Say adieu to the state’s aggressive goal of reducing energy use by 20 percent by 2020, a target once considered crucial to achieving equally ambitious goals in curbing greenhouse gas emissions.
The state expects to achieve far fewer reductions in energy use — at least in the short-term — from consumers and businesses as a result of changes it is proposing to its clean energy program.
In a straw proposal outlining its spending plans from 2014-2017, the state Office of Clean Energy estimates it will cut energy consumption by 17 percent by 2020, a 3 percent decline from an earlier goal in the Energy Master Plan adopted by the Corzine administration.
Reflecting the goals outlined in the new Energy Master Plan adopted by the Christie administration, the straw proposal “addresses the potential transition from a majority of rebate-incentive programs to a balance of rebates and financing programs, such as revolving programs . . . and alternate funding mechanisms.’’
Beyond cutting ambitious energy conservation goals, the straw proposal is important because it has a significant impact on consumer and business utility bills. The clean energy program is almost entirely funded by a surcharge on ratepayers’ gas and electric bills. From 2001-2012, those charges totaled more than $2.4 billion.
The costs are not expected to decline much in the straw proposal suggested by the Office of Clean Energy, which projects approximately $2 billion in spending over the next four years.
The impact of the surcharges on residential customers’ bill is projected to run about $22.39 a year; for midsized commercial and industrial customers approximately $4,231.52 annually; and for larger commercial and industrial facilities at least $11,763 each year.
The increases in electric and gas bills in a state already saddled with some of the highest energy bills in the nation has led to widespread criticism of the surcharges, dubbed the societal benefit charge (SBC), particularly from business customers who bear about 60 percent of the program’s costs.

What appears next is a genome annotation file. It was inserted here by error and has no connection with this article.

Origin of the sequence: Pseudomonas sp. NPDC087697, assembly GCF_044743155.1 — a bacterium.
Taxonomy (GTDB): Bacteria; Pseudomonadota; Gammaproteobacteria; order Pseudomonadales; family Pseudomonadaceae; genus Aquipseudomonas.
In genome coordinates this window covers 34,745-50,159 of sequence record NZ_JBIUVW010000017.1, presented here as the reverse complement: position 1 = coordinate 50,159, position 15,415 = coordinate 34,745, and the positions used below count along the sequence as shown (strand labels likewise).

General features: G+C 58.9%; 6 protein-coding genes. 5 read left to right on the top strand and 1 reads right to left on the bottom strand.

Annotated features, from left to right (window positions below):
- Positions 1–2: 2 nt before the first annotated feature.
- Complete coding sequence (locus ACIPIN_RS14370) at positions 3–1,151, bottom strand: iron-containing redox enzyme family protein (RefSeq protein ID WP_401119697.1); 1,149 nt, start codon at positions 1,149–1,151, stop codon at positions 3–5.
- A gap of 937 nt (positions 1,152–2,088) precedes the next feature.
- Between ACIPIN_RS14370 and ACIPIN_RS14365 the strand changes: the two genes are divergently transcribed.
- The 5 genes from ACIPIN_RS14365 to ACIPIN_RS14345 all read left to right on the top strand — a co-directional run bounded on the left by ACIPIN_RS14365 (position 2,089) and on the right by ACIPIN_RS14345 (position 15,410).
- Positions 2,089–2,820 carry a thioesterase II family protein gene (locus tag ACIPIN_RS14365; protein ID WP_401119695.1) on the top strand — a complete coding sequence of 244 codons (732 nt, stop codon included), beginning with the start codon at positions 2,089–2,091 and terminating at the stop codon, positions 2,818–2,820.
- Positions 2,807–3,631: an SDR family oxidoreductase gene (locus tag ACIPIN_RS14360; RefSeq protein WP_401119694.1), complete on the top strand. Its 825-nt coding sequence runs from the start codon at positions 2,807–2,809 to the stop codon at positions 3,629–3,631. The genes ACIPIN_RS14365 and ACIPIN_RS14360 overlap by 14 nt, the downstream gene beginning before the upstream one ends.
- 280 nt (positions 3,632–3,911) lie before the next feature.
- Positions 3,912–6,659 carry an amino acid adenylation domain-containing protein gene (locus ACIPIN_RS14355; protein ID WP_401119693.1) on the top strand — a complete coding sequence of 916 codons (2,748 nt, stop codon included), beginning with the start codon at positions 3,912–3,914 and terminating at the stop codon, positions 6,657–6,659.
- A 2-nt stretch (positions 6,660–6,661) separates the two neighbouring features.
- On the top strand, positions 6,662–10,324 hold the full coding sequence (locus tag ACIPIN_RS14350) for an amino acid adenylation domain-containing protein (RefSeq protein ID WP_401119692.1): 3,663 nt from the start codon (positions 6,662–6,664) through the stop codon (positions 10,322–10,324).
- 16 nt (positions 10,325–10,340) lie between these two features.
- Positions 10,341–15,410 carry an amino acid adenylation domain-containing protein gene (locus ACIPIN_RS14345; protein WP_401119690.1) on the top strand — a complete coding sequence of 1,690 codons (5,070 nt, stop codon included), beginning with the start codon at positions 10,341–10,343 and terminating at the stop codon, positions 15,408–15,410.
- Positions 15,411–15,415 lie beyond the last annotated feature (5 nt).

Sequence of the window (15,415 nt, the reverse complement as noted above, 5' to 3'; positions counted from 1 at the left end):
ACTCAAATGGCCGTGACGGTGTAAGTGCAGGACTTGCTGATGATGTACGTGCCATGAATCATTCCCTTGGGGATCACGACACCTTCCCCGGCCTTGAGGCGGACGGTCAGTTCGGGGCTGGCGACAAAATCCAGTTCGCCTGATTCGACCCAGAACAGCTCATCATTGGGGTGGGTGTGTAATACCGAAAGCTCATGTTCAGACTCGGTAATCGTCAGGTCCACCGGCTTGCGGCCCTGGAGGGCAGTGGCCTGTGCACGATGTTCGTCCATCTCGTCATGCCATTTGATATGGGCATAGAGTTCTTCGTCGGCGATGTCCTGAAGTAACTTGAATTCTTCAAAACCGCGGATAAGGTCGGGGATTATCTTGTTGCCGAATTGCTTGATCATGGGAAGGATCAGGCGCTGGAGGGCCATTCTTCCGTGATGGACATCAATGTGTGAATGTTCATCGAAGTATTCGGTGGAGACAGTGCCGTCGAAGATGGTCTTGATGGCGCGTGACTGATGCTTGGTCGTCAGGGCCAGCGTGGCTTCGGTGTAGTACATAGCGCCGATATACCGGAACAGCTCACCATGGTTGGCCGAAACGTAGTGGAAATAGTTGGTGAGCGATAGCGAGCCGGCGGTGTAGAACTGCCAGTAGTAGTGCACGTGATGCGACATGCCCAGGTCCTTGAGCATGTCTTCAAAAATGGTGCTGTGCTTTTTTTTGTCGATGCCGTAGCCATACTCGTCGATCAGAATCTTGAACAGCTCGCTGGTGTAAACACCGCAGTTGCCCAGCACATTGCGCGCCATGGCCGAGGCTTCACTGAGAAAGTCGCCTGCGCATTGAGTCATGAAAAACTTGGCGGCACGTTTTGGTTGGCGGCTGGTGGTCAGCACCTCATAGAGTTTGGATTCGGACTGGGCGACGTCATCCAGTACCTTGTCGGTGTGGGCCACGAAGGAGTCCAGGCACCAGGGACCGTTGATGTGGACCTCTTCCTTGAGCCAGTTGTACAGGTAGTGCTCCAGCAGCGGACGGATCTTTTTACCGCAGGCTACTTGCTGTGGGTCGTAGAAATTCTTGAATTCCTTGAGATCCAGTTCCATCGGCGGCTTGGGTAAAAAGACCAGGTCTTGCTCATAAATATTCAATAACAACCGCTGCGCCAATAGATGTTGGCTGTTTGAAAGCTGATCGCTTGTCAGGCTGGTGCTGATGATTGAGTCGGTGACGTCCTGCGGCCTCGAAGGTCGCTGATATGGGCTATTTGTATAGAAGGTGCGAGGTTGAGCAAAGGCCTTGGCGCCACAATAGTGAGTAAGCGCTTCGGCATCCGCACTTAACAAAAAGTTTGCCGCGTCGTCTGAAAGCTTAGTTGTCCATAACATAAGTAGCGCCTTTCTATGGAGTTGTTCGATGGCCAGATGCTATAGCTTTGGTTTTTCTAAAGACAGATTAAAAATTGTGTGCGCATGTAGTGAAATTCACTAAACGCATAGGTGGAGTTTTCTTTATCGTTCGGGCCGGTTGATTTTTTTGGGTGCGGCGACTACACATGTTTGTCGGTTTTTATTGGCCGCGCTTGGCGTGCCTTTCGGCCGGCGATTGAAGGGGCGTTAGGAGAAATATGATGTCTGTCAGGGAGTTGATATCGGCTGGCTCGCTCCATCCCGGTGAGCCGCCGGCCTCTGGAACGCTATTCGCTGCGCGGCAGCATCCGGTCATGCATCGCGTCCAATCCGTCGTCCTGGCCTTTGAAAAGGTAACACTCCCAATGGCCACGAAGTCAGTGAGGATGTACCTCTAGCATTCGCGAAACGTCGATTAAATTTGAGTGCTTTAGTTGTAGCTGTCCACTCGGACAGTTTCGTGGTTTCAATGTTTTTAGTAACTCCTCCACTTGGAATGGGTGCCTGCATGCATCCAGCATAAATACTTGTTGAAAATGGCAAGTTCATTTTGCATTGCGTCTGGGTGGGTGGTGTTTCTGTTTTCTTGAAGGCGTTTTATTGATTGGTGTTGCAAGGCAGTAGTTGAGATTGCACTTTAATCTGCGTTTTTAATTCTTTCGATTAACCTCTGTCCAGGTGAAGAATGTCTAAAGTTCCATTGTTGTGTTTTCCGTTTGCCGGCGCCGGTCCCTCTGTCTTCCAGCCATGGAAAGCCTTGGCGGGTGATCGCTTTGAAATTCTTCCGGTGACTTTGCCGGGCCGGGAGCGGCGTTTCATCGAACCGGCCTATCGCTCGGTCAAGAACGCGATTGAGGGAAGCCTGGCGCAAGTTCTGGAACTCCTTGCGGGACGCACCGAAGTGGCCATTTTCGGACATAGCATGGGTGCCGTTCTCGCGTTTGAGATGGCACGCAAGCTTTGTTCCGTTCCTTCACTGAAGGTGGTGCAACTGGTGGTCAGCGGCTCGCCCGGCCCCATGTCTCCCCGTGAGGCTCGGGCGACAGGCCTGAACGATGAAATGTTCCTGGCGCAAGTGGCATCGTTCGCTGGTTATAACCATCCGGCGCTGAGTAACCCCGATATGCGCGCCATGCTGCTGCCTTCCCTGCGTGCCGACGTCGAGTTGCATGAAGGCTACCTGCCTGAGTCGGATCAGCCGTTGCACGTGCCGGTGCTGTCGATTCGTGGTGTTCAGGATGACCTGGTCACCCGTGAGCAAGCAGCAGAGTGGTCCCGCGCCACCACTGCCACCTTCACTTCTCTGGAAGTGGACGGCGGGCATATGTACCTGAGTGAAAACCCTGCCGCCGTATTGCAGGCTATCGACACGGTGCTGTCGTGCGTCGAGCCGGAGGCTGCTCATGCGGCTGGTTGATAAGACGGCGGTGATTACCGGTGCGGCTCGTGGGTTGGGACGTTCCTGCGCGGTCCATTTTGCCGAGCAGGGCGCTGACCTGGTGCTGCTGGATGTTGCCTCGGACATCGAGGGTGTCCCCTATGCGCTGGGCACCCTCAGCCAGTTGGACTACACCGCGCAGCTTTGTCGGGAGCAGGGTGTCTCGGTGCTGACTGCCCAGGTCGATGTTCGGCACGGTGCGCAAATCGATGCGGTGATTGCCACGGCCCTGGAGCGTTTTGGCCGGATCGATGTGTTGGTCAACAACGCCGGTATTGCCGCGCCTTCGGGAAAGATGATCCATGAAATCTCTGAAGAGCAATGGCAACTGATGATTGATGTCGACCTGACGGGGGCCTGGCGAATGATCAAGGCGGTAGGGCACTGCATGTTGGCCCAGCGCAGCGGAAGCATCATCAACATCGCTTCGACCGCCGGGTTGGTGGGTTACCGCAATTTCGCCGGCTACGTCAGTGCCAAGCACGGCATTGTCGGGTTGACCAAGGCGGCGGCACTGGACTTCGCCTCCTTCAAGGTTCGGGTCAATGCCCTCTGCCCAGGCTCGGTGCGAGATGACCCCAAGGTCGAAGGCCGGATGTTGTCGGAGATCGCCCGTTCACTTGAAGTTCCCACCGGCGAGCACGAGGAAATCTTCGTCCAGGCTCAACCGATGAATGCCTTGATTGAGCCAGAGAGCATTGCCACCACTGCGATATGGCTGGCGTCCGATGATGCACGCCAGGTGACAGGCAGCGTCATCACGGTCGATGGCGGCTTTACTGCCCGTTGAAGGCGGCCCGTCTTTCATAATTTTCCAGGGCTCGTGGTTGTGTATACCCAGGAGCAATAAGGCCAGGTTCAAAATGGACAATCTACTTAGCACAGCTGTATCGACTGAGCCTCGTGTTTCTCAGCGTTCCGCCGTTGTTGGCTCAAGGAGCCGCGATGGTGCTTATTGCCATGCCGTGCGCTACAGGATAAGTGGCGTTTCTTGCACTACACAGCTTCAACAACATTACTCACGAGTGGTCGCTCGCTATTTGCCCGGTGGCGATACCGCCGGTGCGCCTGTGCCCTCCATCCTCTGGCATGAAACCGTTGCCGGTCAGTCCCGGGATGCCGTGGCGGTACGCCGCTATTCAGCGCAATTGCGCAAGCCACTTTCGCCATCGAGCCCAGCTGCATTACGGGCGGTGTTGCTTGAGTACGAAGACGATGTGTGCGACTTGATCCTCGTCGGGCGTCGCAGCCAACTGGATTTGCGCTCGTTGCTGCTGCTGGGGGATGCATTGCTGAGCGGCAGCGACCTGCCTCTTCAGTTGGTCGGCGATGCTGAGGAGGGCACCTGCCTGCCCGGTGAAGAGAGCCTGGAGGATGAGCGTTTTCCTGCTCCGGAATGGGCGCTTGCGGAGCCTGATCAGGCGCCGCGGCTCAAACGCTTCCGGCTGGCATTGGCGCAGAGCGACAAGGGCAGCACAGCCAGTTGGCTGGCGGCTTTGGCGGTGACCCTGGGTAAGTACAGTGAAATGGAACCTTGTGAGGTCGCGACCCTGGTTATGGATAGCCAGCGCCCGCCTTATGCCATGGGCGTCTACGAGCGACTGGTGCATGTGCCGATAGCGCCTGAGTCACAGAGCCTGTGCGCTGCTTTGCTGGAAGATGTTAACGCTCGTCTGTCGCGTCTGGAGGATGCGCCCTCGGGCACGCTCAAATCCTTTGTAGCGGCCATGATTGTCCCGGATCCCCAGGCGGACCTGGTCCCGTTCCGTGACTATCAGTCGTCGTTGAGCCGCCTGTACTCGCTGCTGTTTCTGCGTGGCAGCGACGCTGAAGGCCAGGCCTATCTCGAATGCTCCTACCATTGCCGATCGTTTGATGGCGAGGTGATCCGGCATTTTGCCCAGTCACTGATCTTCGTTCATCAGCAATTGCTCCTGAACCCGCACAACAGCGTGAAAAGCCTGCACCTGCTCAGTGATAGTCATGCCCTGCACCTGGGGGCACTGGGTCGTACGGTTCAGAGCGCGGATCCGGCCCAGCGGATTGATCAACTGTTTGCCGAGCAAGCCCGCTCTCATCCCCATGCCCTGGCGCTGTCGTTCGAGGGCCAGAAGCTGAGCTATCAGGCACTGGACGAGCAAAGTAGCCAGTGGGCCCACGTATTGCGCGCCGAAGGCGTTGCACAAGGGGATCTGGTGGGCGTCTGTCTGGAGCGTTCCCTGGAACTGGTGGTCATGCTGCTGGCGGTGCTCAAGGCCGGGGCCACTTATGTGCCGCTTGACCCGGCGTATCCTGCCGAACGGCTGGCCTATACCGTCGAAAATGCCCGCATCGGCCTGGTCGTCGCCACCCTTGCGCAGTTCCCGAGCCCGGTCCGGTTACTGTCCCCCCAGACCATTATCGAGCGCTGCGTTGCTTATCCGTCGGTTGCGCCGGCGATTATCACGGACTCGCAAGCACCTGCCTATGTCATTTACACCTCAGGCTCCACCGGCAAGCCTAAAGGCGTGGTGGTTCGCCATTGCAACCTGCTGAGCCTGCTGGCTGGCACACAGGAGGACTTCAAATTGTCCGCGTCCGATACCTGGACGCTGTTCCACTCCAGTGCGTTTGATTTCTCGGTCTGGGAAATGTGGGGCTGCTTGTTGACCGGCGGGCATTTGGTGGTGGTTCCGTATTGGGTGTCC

Clean energy advocates echoed those concerns, criticizing the Christie administration for using ratepayers’ funds to plug holes in state budgets in recent years. The most recent clean energy budget indicates that $313 million in clean energy funds were used to help balance the state budget.
Even with increased money allocated for clean energy funds, some environmentalists questioned whether the money would be there to finance renewable energy and energy efficiency projects.
“Given the administration’s performance to date in raiding clean energy funds, I’m skeptical anything will reverse that record,’’ said Dave Pringle, campaign director of the New Jersey Environmental Federation.
Industry lobbyists were just as upset about the straw proposal, saying that even though they contributed the majority of funding for clean energy programs, they have gotten short shrift in the past.
“We haven’t been getting our fair share,’’ said Hal Bozarth, executive director of the Chemistry Industry Council. “I have always had problems with the way the program was run in the past. As bad as it was before, it makes it worse.’’
Michael Egenton, a senior vice president of the New Jersey State Chamber of Commerce, also said the state needs to look at the subsidies it awards clean energy programs.
“There’s point in time when you have to push them out of the boat and let them swim for themselves,’’ Egenton said.
There will be a public hearing on the straw proposal on Friday, beginning at 10 a.m. at the office of the Board of Public Utilities in Trenton.